In response to your February 24, 2009, blog posting that suggests, "Unless a church wishes to report its financial results using full GAAP accounting, I recommend recording equipment purchases as expenses and omitting any depreciation concern," I am afraid the church will not have "formal control" over the assets nor a good record (or evidence) of its possession (other than the invoices) when unexpected events occur, say if it is stolen. Is it wise to ignore Generally Accepted Accounting Principles?
You may wish to review the full blog posting, but the question allows me to address some important points. Each church should be able to identify the property it owns. Catastrophic events such as fire and vandalism do befall churches. It may be wise to video church property on a periodic basis for this very purpose. Of course, off-site storage of equipment lists will aid greatly in documenting a loss.
My point about using a strict cash basis of accounting does not address this need. My suggestion to use this very simple method relates 1) to the lack of trained accounting personnel in many small churches (including provision for turnover in often voluntary positions) and 2) to the lack of understanding of more complex accounting reports by the common layperson. The use of the cash basis does not excuse these churches from maintaining proper fund accounting for designated gifts.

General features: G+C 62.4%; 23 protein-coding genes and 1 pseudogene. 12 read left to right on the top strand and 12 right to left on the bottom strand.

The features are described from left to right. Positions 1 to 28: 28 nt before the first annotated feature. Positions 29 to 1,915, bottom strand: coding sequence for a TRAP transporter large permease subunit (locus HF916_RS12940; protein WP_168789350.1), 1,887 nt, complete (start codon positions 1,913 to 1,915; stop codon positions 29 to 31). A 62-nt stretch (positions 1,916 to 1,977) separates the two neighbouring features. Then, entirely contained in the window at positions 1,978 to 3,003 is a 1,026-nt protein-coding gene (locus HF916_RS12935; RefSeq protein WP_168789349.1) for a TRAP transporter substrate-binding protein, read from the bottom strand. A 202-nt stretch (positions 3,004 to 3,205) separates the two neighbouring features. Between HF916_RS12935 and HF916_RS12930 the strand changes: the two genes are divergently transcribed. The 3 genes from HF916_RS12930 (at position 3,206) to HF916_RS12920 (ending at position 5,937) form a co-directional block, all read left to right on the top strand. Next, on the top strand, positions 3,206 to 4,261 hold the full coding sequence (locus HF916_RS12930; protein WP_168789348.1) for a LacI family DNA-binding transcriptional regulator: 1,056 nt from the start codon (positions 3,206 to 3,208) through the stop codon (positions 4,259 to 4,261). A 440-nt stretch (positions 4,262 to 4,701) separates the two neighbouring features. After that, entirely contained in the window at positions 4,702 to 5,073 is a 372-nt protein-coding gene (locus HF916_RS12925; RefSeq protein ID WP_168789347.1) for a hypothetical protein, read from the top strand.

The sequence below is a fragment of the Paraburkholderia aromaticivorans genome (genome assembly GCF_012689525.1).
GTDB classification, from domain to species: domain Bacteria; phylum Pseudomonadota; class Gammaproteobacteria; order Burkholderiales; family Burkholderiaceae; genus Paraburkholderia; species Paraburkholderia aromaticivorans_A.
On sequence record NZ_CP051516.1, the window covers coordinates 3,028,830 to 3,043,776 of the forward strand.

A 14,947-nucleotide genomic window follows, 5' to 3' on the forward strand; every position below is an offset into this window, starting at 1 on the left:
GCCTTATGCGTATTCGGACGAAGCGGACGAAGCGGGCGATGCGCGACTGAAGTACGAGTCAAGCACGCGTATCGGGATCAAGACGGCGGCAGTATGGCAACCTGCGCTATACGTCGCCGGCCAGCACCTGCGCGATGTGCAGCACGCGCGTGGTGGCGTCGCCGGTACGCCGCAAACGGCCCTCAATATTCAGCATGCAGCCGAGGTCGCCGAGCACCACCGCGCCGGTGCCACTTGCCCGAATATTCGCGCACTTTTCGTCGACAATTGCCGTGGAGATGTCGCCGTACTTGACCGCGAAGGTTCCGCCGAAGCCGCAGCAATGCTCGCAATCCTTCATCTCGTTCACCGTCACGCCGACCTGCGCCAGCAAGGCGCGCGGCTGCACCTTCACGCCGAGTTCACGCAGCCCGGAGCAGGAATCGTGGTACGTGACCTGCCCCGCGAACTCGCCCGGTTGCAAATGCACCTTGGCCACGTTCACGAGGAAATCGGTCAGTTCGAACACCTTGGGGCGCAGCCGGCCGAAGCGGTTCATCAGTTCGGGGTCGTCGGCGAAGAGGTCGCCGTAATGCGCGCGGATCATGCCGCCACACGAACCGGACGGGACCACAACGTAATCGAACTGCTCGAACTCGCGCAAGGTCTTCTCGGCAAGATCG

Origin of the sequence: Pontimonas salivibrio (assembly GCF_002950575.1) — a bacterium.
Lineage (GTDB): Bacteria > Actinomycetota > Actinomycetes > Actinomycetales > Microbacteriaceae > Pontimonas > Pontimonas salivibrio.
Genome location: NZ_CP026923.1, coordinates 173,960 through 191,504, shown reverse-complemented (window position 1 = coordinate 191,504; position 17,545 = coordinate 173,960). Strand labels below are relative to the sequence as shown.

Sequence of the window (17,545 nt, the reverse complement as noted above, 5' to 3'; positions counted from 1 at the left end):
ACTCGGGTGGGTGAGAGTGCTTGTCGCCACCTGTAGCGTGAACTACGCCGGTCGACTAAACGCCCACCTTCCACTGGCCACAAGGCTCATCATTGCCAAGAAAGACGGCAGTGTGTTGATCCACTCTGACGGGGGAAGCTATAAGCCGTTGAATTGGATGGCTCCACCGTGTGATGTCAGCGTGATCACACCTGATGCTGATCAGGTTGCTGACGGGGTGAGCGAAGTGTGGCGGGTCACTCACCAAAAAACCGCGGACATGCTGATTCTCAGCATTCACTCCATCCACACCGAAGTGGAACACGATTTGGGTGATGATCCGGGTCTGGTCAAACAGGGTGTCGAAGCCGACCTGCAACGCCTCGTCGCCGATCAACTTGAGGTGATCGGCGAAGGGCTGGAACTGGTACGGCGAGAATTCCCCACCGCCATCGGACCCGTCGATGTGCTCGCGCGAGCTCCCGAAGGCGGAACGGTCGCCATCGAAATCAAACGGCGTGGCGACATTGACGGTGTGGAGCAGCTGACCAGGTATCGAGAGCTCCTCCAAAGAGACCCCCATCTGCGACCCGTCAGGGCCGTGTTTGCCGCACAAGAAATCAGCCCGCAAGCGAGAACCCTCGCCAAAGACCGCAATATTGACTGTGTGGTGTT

Churches that have the ability to employ trained personnel should use GAAP. These same personnel will also have the understanding necessary to communicate financial results to others. Several of the Christian organizations that I serve maintain their books on the accrual (GAAP) basis, but budget on the cash basis. This requires trained and experienced accounting personnel but seems to satisfy the need for GAAP accounting systems and for lay-friendly reporting of receipts and disbursements. Readers who want more information regarding these issues may request a copy of a presentation I have given to students of college-level accounting courses.
What happens to the real and personal property purchased by the church in the event of its liquidation? To whom should it be distributed?
These are questions that the church constitution should answer in a manner consistent with local law. Most U.S. church constitutions address this contingency by granting the transfer of its assets to another church or Christian ministry that can carry out the spirit of the original church's mission.